Sheriff Hendrik (Hank) DeVries — Jefferson County Sheriff’s Office

Officer Patricia (Patty) Lloyd — Forensic Investigator, Washington State Patrol Crime Scene Response Team (CSRT)

Coroner Heather Tamagotchi — Jefferson County Coroner’s Office

Moses (Uzi) Galil — Seattle DEA Agent and Informant Handler

Criminal Justice System

C. Mitchell Dowd — District Attorney, Jefferson County

Jonathon Boatwright — Prosecuting Attorney, Jefferson County

Melissa Steele — Assistant Prosecutor, Jefferson County

Wallace Froude — Public Defender, Jefferson County

Emily Coulson — Lead Trial Defense Lawyer

Duncan Campbell-Elliot — Assistant Trial Defense Lawyer

Judge Morris Fish — Presiding Jury Trial Judge

Dr. Margaret Barr — Battered Woman Syndrome Expert Witness

“Margo” — Jail Guard Matron / Dee’s Mentor

Social System

Annie Lambert — Social Worker

Care Serene — Social Worker

Grace & Greer Grimsby — Foster Care Hosts

Karla Truman — Social Service Adjudicator

Media & Advocates

Ellen Capier — Port Townsend News Reporter

Rachel Vanstone — Women’s Abuse Social Media Leader & Primary Advocate

Cynne Simpson — TV Talk Show Moderator

Jennifer (Jenny) O’Donnell — Seattle TV Reporter

Gerald Gideon — Seattle Radio Reporter

Nathan Rott — NPR Investigative Reporter

Audrey Washington — CNN Investigative Reporter

Reverends John & Isobel Burke-Gaffney — Evangelists from the Reformed Baptist Church

Maria Mercedes Hernandez — Online Feminist Advocate

Nikki Daum — Native Indian Representative

Anastasia Lee — Crowdfund Organizer


12 Members Referred to as Nicknames Given by Court Staff.

“Kay” — Court Bailiff and Jury Messenger

Episode Structure

Episode One — Beating and Finn’s Death

Episode Two — Charge/Arrest

Episode Three — Children Apprehended

Episode Four — Suicide Attempt

Episode Five — Legal Adversaries

Episode Six — Black Bart

Episode Seven — Exposing Dee

Episode Eight — Trial Proceeds

Episode Nine — Retire to Deliberate

Episode Ten — Verdict and Denouement Message

Kill Zoners — Help yourself to this film treatment format. It’s not universal in the business, but it worked for me to get an option purchase.

Questions—Who out there has worked in the film industry, and who wants to? Who’s familiar with treatments, and who wants to write (or has written) a film treatment to shop their work around “Hollywood”?

It’s a Touching Good Story

It’s a Touching Good Story
Terry Odell

diagram showing the relationship between the brain and body parts for the sense of touchUse the five senses in your writing. We’ve all heard it. Often, writers consider that a ‘rule’ and try to incorporate all five into every scene. For me, that inches into “laundry list” territory. I liked David Morrell’s approach, which was to assume sight is a given and include two others, varying them across the scenes.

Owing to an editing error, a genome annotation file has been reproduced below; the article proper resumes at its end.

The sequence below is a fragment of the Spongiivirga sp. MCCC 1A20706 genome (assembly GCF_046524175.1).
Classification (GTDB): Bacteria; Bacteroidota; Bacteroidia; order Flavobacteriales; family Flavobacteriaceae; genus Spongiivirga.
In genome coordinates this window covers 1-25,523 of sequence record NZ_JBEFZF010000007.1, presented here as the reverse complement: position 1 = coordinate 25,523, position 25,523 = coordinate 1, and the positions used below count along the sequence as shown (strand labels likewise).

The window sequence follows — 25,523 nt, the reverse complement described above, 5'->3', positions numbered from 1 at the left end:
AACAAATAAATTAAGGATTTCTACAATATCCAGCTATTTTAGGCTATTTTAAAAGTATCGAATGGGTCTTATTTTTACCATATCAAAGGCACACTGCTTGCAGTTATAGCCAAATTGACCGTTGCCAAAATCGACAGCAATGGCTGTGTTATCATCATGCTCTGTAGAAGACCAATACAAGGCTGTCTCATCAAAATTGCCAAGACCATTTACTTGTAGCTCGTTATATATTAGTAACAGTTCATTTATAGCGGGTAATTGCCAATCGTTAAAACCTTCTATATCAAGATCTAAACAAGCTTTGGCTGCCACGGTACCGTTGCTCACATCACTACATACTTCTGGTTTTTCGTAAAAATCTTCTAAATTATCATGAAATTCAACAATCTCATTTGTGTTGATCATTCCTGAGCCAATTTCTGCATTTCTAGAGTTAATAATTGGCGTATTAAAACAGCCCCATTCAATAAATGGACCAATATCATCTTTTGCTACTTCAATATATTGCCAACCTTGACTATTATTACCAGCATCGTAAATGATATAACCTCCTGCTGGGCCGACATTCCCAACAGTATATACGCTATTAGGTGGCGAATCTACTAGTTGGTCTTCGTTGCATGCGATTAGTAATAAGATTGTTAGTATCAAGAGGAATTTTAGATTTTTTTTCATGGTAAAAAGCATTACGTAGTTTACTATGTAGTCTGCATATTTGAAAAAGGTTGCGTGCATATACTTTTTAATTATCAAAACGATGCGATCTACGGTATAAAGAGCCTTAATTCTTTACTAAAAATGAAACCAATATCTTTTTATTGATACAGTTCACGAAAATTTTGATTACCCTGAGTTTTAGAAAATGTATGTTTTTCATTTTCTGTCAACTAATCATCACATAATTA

I’ve already talked about the senses of sight and smell. What about touch? It’s an important sense—and a very interesting one. Do your characters utilize it? Notice it? React to it?

What are some ways you can use the sense of touch in your writing?

Common sensations for your characters:

Weight. Heavy or light? Can it be unexpected? My marine mammal specialist Hubster was big into bones. A manatee rib is amazingly heavy for its size. When people pick it up, they’re always compensating as their senses readjust.
Smooth or rough?
Bumpy or deep indentations?
Solid, or does it give?
Warm, hot, or cold?

How does your character react if they come into contact with something painful?

Side note: Our nervous system includes a ‘shortcut’ to react to pain. Grab that hot pan on the stove by mistake? Ever notice that your hand jerks away before you feel the pain? That’s because you’ve got nerve pathways to the spinal cord that cause your muscles to contract while the sensation is still working its way up to the brain, which then interprets the feeling as pain, and that’s when you say ouch. Meanwhile, you’ve avoided potential damage.

diagram of nerves to and from the spinal cord in response to painAre you describing the sensations of walking barefoot through the mud? Trying to get a handhold on a slick surface? What about on the rough stones as the character tries to climb to safety?

How do you describe the sensations? Need a prompt or two? Here are over 200 descriptive words.

If you’ve got your character in the dark (eliminating the sense of sight), touch becomes more predominant. But, dark or not, your characters can feel the stickiness of a bloody wound, the roughness of the ropes they’re tied up with, the warmth of another character’s hand, the hardness of the chair they’re sitting in.

folding metal chairPerhaps more important is that there are two systems of touch. One is the obvious factual description. The chair in the interrogation interview room (have to keep up with the terminology) is cold, hard, and off balance. But there’s also the emotional side of the sense of touch.

There are completely different sensors for physical touch vs emotional touch.